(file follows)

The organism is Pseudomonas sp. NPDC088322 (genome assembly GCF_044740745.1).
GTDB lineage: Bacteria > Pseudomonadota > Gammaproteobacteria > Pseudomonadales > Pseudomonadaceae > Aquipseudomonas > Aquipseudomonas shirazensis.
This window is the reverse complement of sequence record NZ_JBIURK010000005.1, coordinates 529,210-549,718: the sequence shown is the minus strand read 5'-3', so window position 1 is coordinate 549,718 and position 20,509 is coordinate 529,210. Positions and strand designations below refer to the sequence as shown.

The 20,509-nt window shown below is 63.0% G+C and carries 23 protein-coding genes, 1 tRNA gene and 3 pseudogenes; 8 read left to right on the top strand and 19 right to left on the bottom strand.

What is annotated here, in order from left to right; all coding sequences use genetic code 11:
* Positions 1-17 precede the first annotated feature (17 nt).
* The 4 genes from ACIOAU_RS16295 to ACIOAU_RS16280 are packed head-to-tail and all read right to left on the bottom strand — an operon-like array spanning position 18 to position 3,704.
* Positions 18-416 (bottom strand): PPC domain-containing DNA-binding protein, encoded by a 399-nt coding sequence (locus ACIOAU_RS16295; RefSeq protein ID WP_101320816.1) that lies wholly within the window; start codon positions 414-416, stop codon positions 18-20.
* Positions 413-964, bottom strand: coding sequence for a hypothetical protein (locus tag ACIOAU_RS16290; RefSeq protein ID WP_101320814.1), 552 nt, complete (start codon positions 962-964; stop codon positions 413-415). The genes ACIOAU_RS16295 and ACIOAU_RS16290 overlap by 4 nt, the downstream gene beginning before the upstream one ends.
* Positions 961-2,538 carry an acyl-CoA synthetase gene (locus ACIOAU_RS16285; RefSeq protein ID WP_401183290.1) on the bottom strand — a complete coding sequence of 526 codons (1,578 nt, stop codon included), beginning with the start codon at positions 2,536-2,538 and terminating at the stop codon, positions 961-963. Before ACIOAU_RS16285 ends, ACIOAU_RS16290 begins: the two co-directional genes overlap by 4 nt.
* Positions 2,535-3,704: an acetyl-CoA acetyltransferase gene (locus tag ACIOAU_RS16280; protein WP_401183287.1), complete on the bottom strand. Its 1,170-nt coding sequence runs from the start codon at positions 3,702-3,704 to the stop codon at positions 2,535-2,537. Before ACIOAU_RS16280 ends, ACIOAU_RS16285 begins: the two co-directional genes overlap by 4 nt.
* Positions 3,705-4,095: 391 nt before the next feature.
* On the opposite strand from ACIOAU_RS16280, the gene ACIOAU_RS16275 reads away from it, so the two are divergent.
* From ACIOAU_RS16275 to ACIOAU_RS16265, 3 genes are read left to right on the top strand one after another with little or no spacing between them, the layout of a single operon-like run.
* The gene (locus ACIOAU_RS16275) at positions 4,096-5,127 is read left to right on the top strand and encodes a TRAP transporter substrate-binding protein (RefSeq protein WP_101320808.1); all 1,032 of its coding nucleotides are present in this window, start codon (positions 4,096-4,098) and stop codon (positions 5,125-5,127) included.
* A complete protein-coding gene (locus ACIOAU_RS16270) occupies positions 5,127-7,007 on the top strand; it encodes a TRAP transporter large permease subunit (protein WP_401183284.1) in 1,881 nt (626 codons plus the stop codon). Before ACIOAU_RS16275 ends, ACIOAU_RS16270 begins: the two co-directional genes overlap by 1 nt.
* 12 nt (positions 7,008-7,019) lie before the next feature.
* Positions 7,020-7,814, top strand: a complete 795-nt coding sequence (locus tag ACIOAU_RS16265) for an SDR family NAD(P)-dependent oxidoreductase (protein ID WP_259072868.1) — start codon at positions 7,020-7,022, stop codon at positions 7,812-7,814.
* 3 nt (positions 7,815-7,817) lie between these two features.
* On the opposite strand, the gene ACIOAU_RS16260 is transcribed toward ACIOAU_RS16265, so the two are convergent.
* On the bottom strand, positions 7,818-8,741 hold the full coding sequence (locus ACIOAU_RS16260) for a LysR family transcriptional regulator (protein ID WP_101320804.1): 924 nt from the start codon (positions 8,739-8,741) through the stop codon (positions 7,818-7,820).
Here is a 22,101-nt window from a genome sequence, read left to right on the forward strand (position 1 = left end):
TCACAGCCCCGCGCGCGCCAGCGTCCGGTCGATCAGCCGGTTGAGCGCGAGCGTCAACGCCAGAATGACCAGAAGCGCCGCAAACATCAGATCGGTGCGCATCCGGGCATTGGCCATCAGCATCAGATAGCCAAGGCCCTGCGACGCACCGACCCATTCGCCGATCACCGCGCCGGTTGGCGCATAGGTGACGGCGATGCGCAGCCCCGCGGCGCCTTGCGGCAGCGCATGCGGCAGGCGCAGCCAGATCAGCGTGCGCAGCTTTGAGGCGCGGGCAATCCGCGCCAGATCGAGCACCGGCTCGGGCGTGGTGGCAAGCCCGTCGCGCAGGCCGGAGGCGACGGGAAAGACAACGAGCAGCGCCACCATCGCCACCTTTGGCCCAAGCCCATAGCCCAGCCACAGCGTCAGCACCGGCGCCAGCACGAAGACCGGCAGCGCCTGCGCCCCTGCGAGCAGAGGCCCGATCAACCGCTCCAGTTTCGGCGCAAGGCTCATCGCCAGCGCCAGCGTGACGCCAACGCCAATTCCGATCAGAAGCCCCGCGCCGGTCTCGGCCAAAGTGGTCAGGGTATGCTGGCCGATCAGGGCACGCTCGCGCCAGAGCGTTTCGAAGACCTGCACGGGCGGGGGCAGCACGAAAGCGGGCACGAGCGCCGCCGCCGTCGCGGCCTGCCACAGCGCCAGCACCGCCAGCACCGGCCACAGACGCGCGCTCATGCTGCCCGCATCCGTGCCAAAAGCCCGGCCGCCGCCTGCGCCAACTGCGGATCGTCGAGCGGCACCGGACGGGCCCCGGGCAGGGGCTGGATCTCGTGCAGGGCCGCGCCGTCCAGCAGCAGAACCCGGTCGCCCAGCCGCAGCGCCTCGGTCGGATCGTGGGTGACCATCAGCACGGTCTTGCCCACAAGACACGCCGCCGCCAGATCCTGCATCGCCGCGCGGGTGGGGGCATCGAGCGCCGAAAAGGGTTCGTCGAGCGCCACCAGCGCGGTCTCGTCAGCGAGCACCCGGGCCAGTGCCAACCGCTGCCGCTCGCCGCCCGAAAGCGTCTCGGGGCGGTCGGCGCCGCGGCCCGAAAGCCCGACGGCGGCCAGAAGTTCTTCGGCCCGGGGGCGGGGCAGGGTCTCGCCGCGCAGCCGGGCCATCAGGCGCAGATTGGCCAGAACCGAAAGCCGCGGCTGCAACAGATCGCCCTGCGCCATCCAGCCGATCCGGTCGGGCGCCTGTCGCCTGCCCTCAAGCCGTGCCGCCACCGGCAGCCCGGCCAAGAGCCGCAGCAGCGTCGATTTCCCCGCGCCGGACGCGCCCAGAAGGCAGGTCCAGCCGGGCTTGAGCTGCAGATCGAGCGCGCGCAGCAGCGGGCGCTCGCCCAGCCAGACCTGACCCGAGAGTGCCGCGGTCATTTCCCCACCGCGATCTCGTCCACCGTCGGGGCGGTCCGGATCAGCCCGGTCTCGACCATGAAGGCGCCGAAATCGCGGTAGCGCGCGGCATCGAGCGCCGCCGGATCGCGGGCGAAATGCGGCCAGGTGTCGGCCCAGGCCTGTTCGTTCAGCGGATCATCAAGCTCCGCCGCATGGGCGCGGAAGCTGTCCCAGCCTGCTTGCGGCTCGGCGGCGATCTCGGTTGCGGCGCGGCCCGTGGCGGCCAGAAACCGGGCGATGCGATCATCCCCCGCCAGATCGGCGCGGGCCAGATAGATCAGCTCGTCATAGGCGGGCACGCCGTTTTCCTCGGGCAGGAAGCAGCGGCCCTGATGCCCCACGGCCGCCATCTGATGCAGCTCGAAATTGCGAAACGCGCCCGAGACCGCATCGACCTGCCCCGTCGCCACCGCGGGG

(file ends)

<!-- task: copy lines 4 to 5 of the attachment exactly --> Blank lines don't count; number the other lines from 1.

The 20,509-nt window shown below is 63.0% G+C and carries 23 protein-coding genes, 1 tRNA gene and 3 pseudogenes; 8 read left to right on the top strand and 19 right to left on the bottom strand.

What is annotated here, in order from left to right; all coding sequences use genetic code 11: